Drum Patrick Ivory – While serving as a drummer during the Battle of Brooklyn, Ivory had a complicated military career. After being court martialed for stealing, Ivory deserted and was caught and received 100 lashes in 1779.
Pvt. William Baggott
Pvt. Patrick Baxter
Pvt. Peter Burk
Pvt. Michael Cady
Pvt. Richard Carbury
Pvt. John Cavender

Pvt. William Chaplin – An English immigrant and farmer. In 1778, Chaplin defected from the Continental Army and returned to England. Chaplin claimed he was one of 200 other deserters who made the return to Great Britain with him.

Pvt. Nathaniel Cortland
Pvt. Edward Cosgrove – Served as a private in the First Maryland Regiment for seven and a half years. Cosgrove struggled to remain out of trouble and actually deserted the Continental Army twice, the second time being sentenced to death, before pardoned.
Pvt. Robert Crafford
Pvt. Thomas Crafford
Pvt. Neal Dearmond
Pvt. Thomas Donolan
Pvt. Richard Doyle
Pvt. Samuel Glasgow – This twenty-three-year-old recruit was captured during the Battle of Brooklyn but freed the following year. Although he reenlisted, he was among the soldiers who deserted the Continental Army in 1777.
Pvt. John Gorden
Pvt. Samuel Goslin
Pvt. William Grimes
Pvt. Thomas Hamilton
Pvt. John Haney
Pvt. John Herron
Pvt. Thomas Holland
Pvt. James Lamb
Pvt. Leonard Lion
Pvt. William Little
Pvt. Terrence Martin
Pvt. William Martin
Pvt. Thomas Mason
Pvt. James Matthews
Pvt. William McCaulley
Pvt. William McGinnis
Pvt. William McGlaughlin
Pvt. Thomas McGuire
Pvt. Edward McKinzie
Pvt. Joseph Mongomery
Pvt. Matthew Murry
Pvt. William Nixon
Pvt. James O’Lary
Pvt. Vachel O’Legg
Pvt. John O’Neal
Pvt. William Parr
Pvt. Edward Price
Pvt. John Price
Pvt. Charles Pritchard
Pvt. James Reed
Pvt. Patrick Reed
Pvt. Charles Riely
Pvt. John Riley
Pvt. Peter Smith
Pvt. Valentine Smith
Pvt. Samuel Thomas
Pvt. Dennis Turley
Pvt. Andrew Warrick
Pvt. Richard Watts
Pvt. Richard Whelan
Pvt. Samuel Wiltshire
Pvt. Thomas Wiseman – He continued his military service for most of the Revolution. Wounded and separated from his unit at the Battle of Camden in 1780, Wiseman remained in South Carolina, remaining there until his death in 1825.
Pvt. Edward Wright

Fifth Company

At the head of the retreating Marylanders, and able to escape safely.

Capt. Nathaniel Ramsay

1st Lt. Levin Winder – After the war, Winder had a long political career. As governor 1812-1816, he led the state’s defense when it was invaded by the British during the War of 1812.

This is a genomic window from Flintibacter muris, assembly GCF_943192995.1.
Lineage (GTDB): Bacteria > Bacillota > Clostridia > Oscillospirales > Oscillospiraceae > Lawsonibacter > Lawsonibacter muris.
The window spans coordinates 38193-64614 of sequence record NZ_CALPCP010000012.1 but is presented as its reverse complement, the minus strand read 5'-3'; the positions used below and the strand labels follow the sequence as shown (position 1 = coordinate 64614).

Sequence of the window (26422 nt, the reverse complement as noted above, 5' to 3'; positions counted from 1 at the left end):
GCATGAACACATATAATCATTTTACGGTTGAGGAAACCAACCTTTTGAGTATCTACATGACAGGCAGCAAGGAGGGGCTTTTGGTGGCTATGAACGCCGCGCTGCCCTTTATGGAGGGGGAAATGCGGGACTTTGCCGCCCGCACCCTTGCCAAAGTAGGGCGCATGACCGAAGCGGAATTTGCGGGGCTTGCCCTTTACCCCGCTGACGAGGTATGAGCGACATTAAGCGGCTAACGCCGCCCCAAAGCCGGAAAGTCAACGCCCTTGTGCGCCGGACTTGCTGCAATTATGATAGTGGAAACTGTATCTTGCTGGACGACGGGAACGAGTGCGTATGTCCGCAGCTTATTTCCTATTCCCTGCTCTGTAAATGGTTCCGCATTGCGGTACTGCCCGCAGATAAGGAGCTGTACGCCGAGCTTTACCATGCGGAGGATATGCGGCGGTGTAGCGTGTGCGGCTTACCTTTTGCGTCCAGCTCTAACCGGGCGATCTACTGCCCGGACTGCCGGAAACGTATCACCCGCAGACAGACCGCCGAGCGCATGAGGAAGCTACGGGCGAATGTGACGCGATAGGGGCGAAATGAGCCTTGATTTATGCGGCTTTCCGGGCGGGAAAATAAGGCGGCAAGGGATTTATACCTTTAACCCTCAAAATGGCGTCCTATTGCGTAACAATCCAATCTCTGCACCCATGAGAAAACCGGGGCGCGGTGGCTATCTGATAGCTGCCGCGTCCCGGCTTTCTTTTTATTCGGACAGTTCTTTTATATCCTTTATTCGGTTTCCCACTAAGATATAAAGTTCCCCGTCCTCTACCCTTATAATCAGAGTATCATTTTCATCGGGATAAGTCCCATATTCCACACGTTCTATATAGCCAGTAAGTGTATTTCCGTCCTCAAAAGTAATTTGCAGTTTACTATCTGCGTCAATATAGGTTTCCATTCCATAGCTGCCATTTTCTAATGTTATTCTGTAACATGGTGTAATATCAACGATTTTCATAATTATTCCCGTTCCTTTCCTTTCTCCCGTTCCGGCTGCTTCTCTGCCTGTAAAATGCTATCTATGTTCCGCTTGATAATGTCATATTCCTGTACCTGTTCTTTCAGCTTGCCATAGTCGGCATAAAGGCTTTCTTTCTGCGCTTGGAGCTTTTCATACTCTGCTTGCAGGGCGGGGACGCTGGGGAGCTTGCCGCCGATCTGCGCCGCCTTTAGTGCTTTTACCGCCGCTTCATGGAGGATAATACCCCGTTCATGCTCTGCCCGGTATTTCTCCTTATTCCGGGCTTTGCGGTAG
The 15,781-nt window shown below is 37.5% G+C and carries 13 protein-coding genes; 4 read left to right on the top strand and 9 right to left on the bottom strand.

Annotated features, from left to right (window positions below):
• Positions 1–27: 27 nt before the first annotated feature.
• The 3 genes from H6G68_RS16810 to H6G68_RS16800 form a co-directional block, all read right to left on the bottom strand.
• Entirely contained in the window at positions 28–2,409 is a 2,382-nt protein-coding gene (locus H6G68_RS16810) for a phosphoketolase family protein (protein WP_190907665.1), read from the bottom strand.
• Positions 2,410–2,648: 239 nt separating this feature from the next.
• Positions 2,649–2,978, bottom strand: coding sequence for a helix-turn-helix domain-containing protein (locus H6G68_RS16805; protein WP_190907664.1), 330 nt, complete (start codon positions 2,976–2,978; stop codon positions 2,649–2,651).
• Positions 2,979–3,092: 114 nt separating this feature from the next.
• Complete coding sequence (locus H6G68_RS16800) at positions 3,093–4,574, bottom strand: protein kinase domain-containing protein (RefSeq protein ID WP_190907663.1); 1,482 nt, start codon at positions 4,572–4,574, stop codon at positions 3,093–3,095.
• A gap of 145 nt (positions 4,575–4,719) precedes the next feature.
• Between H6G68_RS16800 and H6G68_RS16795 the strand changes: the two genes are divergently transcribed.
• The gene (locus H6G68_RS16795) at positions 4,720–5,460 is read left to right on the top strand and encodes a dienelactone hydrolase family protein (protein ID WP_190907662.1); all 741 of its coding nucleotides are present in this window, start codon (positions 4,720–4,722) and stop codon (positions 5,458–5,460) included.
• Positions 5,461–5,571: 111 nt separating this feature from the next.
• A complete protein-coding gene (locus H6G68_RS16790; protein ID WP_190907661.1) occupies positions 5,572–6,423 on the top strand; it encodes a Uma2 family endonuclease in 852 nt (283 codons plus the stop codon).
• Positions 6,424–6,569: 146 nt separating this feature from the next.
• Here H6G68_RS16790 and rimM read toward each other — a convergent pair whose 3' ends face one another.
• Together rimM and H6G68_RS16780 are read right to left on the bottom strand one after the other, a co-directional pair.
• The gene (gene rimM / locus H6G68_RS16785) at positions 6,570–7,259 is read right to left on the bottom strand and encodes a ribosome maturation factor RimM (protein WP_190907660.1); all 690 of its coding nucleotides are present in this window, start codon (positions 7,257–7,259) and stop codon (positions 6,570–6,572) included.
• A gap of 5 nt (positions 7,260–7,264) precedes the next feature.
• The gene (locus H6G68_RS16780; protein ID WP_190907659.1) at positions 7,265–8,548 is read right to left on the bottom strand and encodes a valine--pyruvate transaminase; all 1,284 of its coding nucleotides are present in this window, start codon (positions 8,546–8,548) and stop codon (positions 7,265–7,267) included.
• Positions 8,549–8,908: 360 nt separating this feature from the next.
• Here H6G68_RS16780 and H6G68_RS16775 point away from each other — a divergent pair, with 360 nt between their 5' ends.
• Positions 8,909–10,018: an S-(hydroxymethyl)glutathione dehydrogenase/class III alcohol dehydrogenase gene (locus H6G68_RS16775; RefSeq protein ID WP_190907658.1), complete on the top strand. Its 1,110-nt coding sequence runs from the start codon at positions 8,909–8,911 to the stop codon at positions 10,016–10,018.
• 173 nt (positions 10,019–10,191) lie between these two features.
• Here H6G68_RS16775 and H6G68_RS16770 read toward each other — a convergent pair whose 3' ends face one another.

2nd Lt. David Plunket – A radical and militant supporter of American independence. He joined the cavalry in 1777, and was captured during the defense of Philadelphia in 1777.
Ens. John Gassaway – This veteran of the Maryland 400 also served as Adjutant General 1811-1817.
Sgt. John Brady
Sgt. Francis Reveley – Reveley immigrated to Virginia when he was a child prior to joining the Revolution. Reveley was promoted many times during the war, and eventually made the rank of Captain where he took part in many battles and campaigns.
Sgt. Edward Sinclair
Cpl. John Bruce – Bruce was one of three siblings to join the First Maryland Regiment. He returned to Charles County after his enlistment expired where he eventually amassed large land holdings.
Cpl. Joseph Dixon
Cpl. Edward Ford
Cpl. Alexander McConaughey
Drum James Murphey
Fife John Harris
Pvt. William Basford
Pvt. Thomas Stocket Brewer
Pvt. John Burgess
Pvt. Isaac Buttrim
Pvt. John Callenan
Pvt. Christian Castler
Pvt. Richard Cheaney
Pvt. David Congleton
Pvt. Samuel Elliott
Pvt. James Garner
Pvt. Godfrey Gash
Pvt. William Hammond
Pvt. Philip Harley
Pvt. James Hogg
Pvt. George Horner
Pvt. Thomas Hunter
Pvt. George Lashley
Pvt. James Marle – Marle was just 13-years-old at the outbreak of the war. He enlisted as a fifer, but was made into a regular private. Marle struggled with poverty after the war.
Pvt. William Marr
Pvt. Nicholas Marr
Pvt. James Marr
Pvt. John McCoy
Pvt. David McMechen
Pvt. Alexander McMunn
Pvt. James Mutton
Pvt. Mathew Neeley
Pvt. William Nevitt
Pvt. Michael Nowland
Pvt. Ezekiel Pearce
Pvt. John Reed
Pvt. Thomas Reed
Pvt. William Rogers
Pvt. Charles Turner

Sixth Company

Part of the Maryland 400’s counterattack. Barely more than a dozen escaped death or captivity.

Capt. Peter Adams
1st Lt. Nathaniel Ewing
Ens. John Jordan
Sgt. Thomas McKeel
Sgt. Daniel Dwigens
Cpl. Samuel Dwigens
Pvt. Crisenberry Clift
Pvt. Thomas Cooper
Pvt. William Holms
Pvt. William Locke
Pvt. John Lowry
Pvt. John McClain
Pvt. John McClain (of Harford County)

Seventh Company

Safely retreated, with minimal losses.

Capt. John Day Scott – Survived the Battle of Brooklyn, but lost his life two months later during the Battle of White Plains in October 1776.
1st Lt. Thomas Harwood
2nd Lt. Thomas Goldsmith
Ens. James Peale

Sgt. William Sands –  Enlisted as a sergeant, and gave his life during the battle of Brooklyn. His letters home from 1776 have survived and are housed at the Maryland State Archives.
Cpl. Andrew Ferguson
Drum John Meek
Pvt. John Babbs
Pvt. John Booth
Pvt. John Carr

Eighth Company

Able to escape the battle by swimming through the swampy Gowanus Creek.

Capt. Samuel Smith – Son of a prominent Baltimore merchant. Served in the Continental Army until 1779, leaving as a lieutenant colonel after being seriously wounded. Served in U.S. House of Representatives 1793-1803 and 1816-1822, and U.S. Senate 1822-1833. Led the defense of Baltimore in 1814 that saved the city from the British during the War of 1812. Mayor of Baltimore, 1835-1838.